17. The judgment in Namdi Francis Nwazor's case (supra) was delivered by three Judges Bench of the Apex Court. However, the appeal was dismissed. Subsequent to the above three Judges Bench, another two Judges Bench of the Supreme Court in the case of Kalema Tumba v. State of Maharashtra, (1999) 8 SCC 257 : 1999(4) RCR(Criminal) 575 (SC), rejected the contention of the accused that provisions of Section 50 would be attracted in all cases including where the contraband was found from the bags. In this case after the flight had arrived and the appellant had reported at the custom checking counter, about which the department had prior information, the luggage of the accused was identified, which was a bag of black colour with brown stripes. The appellant then opened the bag after taking out the keys from his pocket. On examination, heroin weighing two kilograms was recovered. In these circumstances the Court held as under :-
    "This contention deserves to be rejected because only when the person of an accused is to be searched then he is required to be informed about his right to be examined in presence of a Gazetted Officer or a Magistrate. As rightly pointed out by the High Court search of baggage of a person is not the same thing as search of the person himself. In State of Punjab v. Baldev Singh, 1999(3) RCR(Crl.) 533 (SC) : 1999(4) SCC 595, this Court has held that the requirement of informing the accused about his right under Section 50 comes into existence only when person of the accused is to be searched. The decision of this Court in State of Punjab v. Jasbir Singh & others, JT 1995(9) SC 308, wherein it was held that though poppy straw was recovered from the bags of the accused, yet he was required to be informed about his right to be searched in presence of a Gazetted Officer or a Magistrate, now stands overruled by the decision in Baldev Singh's case (supra). If a person is carrying a bag or some other article with him and narcotic drug or the psychotropic substances is found from it, it cannot be said that it was found from his person. In this case heroin was found from a bag belonging to the appellant and not from his person and therefore it was not necessary to make an offer for search in presence of a Gazetted Officer or a Magistrate."
18. Still in another recent judgment (Krishna Kanwar's case) the Supreme Court reiterated the view taken in Kalema Tumba's case (supra) and held that the language of Section 50 is implicitly clear that search has to be in relation to a person as contrasted to search of premises, vehicles or articles. This position was settled beyond doubt by the Constitution Bench in Baldev Singh's case (supra). To us, there appears to be no divergent opinion expressed by the Supreme Court in the above referred cases. The consistent, and particularly, the view of the Larger Bench, appears to be that the search must relate to the person and not vehicle, other luggage and article, then alone, the provisions of Section 50 would be attracted.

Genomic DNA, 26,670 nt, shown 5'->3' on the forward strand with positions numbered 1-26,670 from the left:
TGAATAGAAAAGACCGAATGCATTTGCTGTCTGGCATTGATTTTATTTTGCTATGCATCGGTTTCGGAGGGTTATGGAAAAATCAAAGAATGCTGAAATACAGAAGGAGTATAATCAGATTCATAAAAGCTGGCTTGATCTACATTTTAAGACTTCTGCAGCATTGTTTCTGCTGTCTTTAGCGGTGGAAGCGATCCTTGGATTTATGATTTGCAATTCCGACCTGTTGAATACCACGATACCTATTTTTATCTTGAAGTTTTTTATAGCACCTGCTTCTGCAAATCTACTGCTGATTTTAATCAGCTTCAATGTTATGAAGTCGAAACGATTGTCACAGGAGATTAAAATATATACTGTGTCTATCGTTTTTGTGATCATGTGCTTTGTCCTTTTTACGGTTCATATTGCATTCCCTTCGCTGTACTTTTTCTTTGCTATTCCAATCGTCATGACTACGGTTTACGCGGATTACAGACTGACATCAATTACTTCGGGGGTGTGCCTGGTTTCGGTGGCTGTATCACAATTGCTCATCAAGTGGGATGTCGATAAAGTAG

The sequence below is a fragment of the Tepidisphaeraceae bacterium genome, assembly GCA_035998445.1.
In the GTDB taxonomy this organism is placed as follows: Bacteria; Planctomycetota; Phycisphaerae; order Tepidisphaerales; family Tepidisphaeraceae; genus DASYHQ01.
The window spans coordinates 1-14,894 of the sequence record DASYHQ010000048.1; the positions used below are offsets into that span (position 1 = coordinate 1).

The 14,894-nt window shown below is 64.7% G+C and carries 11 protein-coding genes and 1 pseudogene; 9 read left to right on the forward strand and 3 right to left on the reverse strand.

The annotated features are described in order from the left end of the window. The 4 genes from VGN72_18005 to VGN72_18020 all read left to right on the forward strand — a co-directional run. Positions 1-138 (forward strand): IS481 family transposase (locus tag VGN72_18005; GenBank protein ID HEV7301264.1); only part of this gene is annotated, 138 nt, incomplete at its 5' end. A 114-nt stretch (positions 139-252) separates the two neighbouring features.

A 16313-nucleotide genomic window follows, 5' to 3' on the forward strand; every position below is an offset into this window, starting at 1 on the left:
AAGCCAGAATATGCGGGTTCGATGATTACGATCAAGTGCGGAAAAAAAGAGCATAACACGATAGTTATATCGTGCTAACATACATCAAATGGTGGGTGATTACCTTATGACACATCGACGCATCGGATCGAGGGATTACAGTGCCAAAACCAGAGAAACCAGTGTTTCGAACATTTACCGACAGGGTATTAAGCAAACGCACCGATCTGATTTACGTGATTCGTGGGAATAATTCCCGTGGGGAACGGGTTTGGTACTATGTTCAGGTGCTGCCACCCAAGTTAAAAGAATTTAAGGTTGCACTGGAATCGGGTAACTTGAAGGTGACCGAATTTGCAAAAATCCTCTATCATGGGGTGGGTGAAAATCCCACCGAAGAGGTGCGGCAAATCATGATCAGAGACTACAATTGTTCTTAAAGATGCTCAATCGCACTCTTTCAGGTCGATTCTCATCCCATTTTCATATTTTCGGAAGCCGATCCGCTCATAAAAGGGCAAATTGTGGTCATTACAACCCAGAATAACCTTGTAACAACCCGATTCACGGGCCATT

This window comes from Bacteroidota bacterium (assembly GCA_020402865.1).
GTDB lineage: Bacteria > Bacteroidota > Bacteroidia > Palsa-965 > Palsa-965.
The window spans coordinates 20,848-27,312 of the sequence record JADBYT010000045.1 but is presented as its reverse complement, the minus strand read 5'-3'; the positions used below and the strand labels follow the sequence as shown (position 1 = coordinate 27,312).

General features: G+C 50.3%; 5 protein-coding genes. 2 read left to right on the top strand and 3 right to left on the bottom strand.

19. The expression "person" in Section 50 of the Act must receive a strict construction and narrow meaning so as to give it meaning of wide magnitude, may not be permissible and would not further the cause and object of the statutory provisions of the Act. Section 50 would obviously apply in relation to search of an individual person. Search of a person would commonly mean whatever he is possessed of at that time. He is suspected of carrying a narcotic or contraband goods and is sought to be apprehended by the competent investigating officer. The term "person" shall essentially include what he directly possesses on his person at the relevant time. Such item has to be at his person and cannot be, thus, at a distance or in a manner which would segregate the same from his body. The Courts have held that possession is a polymorphous term which may have different meanings in different contexts. It may not be possible to work out a completely logical and precise definition of uniformly applicable to all situations in the context of all statutes. But certaintly possession implies a right in conjunction with the fact. It is a relationship between a person and a thing relatable and recognisable co- extensively as a matter of fact. Actual holding or occupancy of such material on the body of the person would be a more appropriate explanation which implicitly ought to be included in the impression "person" appearing in Section 50. Physical detention of the article as his own and on his person has to be seen and understood in complete contra-distinction to an item which is lying away from the body/physique of a person and is not on the body of the person as a matter of fact. It should be on the body of a person and there should be animus possidendi by possibility of others being in possession at the relevant time.